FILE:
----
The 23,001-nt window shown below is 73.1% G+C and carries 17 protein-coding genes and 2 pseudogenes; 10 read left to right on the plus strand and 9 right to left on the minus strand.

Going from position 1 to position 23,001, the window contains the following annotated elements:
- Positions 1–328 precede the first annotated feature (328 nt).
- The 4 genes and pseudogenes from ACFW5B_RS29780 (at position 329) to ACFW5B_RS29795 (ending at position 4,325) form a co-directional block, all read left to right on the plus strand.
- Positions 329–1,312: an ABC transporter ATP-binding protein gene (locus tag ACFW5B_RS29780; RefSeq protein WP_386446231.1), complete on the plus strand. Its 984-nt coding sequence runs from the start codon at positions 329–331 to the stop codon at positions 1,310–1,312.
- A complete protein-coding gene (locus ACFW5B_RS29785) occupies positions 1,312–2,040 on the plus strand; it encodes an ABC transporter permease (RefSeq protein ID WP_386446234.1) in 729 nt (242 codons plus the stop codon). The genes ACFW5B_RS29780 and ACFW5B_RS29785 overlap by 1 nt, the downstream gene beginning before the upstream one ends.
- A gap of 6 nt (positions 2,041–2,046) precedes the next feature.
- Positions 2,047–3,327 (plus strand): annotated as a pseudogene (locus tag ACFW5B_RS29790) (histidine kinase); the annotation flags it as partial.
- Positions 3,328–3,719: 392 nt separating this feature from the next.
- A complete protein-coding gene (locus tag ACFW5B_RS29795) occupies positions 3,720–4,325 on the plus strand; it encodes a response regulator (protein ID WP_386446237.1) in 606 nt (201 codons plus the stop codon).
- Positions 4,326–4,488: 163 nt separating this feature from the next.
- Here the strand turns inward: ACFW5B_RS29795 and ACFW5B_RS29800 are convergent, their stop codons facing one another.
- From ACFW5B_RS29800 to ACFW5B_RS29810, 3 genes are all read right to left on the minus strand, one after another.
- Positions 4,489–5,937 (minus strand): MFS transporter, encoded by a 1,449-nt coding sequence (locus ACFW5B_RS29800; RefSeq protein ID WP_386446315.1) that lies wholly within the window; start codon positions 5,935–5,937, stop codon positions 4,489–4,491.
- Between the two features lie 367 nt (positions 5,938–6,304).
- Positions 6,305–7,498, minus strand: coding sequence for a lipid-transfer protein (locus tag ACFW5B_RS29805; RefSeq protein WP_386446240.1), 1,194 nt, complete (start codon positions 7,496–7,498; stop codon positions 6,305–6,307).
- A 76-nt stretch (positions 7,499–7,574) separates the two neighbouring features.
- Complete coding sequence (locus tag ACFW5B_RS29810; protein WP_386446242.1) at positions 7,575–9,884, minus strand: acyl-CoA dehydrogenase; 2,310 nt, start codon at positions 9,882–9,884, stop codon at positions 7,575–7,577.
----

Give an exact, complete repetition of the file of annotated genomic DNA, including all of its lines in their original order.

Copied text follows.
The 23,001-nt window shown below is 73.1% G+C and carries 17 protein-coding genes and 2 pseudogenes; 10 read left to right on the plus strand and 9 right to left on the minus strand.

Going from position 1 to position 23,001, the window contains the following annotated elements:
- Positions 1–328 precede the first annotated feature (328 nt).
- The 4 genes and pseudogenes from ACFW5B_RS29780 (at position 329) to ACFW5B_RS29795 (ending at position 4,325) form a co-directional block, all read left to right on the plus strand.
- Positions 329–1,312: an ABC transporter ATP-binding protein gene (locus tag ACFW5B_RS29780; RefSeq protein WP_386446231.1), complete on the plus strand. Its 984-nt coding sequence runs from the start codon at positions 329–331 to the stop codon at positions 1,310–1,312.
- A complete protein-coding gene (locus ACFW5B_RS29785) occupies positions 1,312–2,040 on the plus strand; it encodes an ABC transporter permease (RefSeq protein ID WP_386446234.1) in 729 nt (242 codons plus the stop codon). The genes ACFW5B_RS29780 and ACFW5B_RS29785 overlap by 1 nt, the downstream gene beginning before the upstream one ends.
- A gap of 6 nt (positions 2,041–2,046) precedes the next feature.
- Positions 2,047–3,327 (plus strand): annotated as a pseudogene (locus tag ACFW5B_RS29790) (histidine kinase); the annotation flags it as partial.
- Positions 3,328–3,719: 392 nt separating this feature from the next.
- A complete protein-coding gene (locus tag ACFW5B_RS29795) occupies positions 3,720–4,325 on the plus strand; it encodes a response regulator (protein ID WP_386446237.1) in 606 nt (201 codons plus the stop codon).
- Positions 4,326–4,488: 163 nt separating this feature from the next.
- Here the strand turns inward: ACFW5B_RS29795 and ACFW5B_RS29800 are convergent, their stop codons facing one another.
- From ACFW5B_RS29800 to ACFW5B_RS29810, 3 genes are all read right to left on the minus strand, one after another.
- Positions 4,489–5,937 (minus strand): MFS transporter, encoded by a 1,449-nt coding sequence (locus ACFW5B_RS29800; RefSeq protein ID WP_386446315.1) that lies wholly within the window; start codon positions 5,935–5,937, stop codon positions 4,489–4,491.
- Between the two features lie 367 nt (positions 5,938–6,304).
- Positions 6,305–7,498, minus strand: coding sequence for a lipid-transfer protein (locus tag ACFW5B_RS29805; RefSeq protein WP_386446240.1), 1,194 nt, complete (start codon positions 7,496–7,498; stop codon positions 6,305–6,307).
- A 76-nt stretch (positions 7,499–7,574) separates the two neighbouring features.
- Complete coding sequence (locus tag ACFW5B_RS29810; protein WP_386446242.1) at positions 7,575–9,884, minus strand: acyl-CoA dehydrogenase; 2,310 nt, start codon at positions 9,882–9,884, stop codon at positions 7,575–7,577.